Colloquium talk by Fabian Flöck: Provenance and change tracking of all textual content in Wikipedia – A dataset and its applications for Computational Social Science, Humanities and Linguistics

Colloquium

11.05.2017, 14:00 – 16:00, Robert-Mayer-Straße 10, Room 401

Talk by Fabian Flöck: Provenance and change tracking of all textual content in Wikipedia – A dataset and its applications for Computational Social Science, Humanities and Linguistics

Research efforts regarding information retrieval, linguistic patterns, social collaboration dynamics and other subject areas have achieved notable advancements throughout the last decade by utilizing the content and editing logs that large open Wiki projects provide; prime among them is Wikipedia.

Yet, a potential that remains largely untapped is the full information encoded in the revision history of Wiki documents. Specifically, most Wiki platforms, including Wikipedia, do not provide explicit markers in their internal data representation to identify the source revision of a particular piece of content or any changes to it – authorship and the evolution of single words or sentences throughout an article’s development process are therefore not readily traceable.

To retrieve this information, each article revision has to be ex-post compared against all previous ones. Certain idiosyncrasies of Wiki environments, like frequent reverts, make this a non-trivial endeavor, beyond common text comparison approaches. We have developed and refined an algorithm for this specific task and have generated a high-accuracy dataset that explicitly indicates – for each of the over 13 billion tokens ever recorded in the English Wikipedia – in which revision of an article they were originally written and potentially deleted, reinserted, redeleted, etc.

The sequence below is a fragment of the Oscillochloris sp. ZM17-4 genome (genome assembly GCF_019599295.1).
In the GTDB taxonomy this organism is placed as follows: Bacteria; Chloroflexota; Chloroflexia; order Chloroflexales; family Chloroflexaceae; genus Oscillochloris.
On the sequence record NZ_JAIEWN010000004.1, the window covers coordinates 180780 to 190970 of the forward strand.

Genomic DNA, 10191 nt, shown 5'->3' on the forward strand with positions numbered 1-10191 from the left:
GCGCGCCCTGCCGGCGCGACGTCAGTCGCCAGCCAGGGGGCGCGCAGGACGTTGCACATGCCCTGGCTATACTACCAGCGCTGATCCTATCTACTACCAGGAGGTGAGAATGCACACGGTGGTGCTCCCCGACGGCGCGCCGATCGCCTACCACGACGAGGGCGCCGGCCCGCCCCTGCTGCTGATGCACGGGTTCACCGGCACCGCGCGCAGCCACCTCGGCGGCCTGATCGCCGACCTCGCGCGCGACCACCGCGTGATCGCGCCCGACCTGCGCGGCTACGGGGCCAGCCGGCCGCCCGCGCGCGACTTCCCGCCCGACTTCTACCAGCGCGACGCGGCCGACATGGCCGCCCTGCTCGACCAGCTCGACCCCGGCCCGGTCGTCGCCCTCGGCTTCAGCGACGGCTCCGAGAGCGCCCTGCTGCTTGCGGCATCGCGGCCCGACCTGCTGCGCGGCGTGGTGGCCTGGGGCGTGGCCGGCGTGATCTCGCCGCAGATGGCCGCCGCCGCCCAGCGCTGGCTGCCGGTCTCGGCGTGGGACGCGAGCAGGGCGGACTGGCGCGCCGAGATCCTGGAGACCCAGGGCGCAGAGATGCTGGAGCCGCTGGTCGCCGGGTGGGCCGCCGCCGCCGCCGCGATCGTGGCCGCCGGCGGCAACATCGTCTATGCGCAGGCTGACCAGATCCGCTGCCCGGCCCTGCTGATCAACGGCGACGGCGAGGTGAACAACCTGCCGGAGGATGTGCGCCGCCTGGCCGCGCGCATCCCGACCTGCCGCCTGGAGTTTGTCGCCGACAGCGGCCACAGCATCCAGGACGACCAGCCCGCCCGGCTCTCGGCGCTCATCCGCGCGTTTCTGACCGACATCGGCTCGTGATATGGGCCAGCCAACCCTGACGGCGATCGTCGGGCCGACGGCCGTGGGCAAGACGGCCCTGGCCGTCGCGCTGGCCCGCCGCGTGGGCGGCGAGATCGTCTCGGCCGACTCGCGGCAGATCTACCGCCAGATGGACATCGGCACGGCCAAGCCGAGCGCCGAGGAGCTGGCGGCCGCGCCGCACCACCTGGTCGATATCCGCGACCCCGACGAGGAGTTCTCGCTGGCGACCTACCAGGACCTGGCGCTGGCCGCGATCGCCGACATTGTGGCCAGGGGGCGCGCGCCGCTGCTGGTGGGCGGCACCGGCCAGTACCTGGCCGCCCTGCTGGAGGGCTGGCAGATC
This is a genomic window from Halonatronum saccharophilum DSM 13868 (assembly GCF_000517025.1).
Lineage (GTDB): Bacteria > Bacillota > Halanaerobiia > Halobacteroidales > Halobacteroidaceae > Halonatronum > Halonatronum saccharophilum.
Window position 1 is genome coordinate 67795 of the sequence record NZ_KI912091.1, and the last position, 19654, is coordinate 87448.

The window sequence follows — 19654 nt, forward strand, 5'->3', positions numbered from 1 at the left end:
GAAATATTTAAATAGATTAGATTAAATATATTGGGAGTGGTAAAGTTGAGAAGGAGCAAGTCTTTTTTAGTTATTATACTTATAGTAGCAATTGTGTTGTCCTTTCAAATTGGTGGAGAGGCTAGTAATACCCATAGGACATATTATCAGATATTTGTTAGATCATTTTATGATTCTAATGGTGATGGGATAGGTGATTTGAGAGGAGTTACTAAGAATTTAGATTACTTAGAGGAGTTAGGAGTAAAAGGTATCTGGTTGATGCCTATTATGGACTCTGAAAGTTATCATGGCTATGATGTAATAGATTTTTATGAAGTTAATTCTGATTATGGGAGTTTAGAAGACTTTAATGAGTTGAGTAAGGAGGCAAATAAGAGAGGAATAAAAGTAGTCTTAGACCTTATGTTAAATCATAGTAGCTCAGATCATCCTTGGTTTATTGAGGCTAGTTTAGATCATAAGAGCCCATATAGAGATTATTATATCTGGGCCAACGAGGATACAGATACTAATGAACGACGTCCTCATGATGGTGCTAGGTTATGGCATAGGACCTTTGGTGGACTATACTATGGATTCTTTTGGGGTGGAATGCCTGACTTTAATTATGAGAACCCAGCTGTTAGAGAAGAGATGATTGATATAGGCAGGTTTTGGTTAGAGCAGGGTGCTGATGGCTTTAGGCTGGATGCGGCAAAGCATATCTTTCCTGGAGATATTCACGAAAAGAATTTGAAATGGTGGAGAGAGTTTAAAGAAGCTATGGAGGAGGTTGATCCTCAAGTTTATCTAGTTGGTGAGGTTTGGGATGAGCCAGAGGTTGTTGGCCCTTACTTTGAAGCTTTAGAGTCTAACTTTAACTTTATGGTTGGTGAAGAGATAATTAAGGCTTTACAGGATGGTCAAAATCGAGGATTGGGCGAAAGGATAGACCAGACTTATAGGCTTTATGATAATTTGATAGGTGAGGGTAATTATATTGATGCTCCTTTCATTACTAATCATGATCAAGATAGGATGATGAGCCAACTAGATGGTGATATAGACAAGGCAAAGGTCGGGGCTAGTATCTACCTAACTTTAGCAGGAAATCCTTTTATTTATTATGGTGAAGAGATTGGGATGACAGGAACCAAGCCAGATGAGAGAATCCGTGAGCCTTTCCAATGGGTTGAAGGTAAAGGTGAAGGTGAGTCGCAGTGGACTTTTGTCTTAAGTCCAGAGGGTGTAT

This data enables fascinating insights into how the productivity of editors develops over time, how survival rates of certain words and n-grams differ in changing contexts, which content types have a tendency to spark controversies or even edit wars, and how collaboration structures manifest around parts of articles, to name just some phenomena.

In this talk I would like to share some insights we already gained from this dataset and discuss promising research avenues it opens up for Computational Social Science, Humanities and Linguistics.

Curriculum Vitae

Dr. Fabian Flöck is a research associate at the Computational Social Science Group at GESIS – Leibniz Institute for the Social Sciences in Cologne. After receiving his graduate degree in Media Studies / Empirical Sociology from the University of Cologne, he attained his doctorate in the field of computer science from the institute AIFB, Karlsruhe Institute of Technology in 2016. As an interlude to his academic career, he worked for two years as head product manager for a social networking platform.

His research focuses on how to mine the social dynamics in large-scale collaborative online platforms and to make them transparent, be it via quantitative analysis or visualization tools – exploring how social mechanisms shape the performance of these systems, e.g., in regard to content production. This includes work on social tagging systems and social news platforms (such as reddit), with a focus on Wikipedia and similar collaborative writing platforms. He is also interested in using Wiki content as a resource for cultural research and has scientifically explored Semantic Web technologies, crowdsourcing solutions and gamification.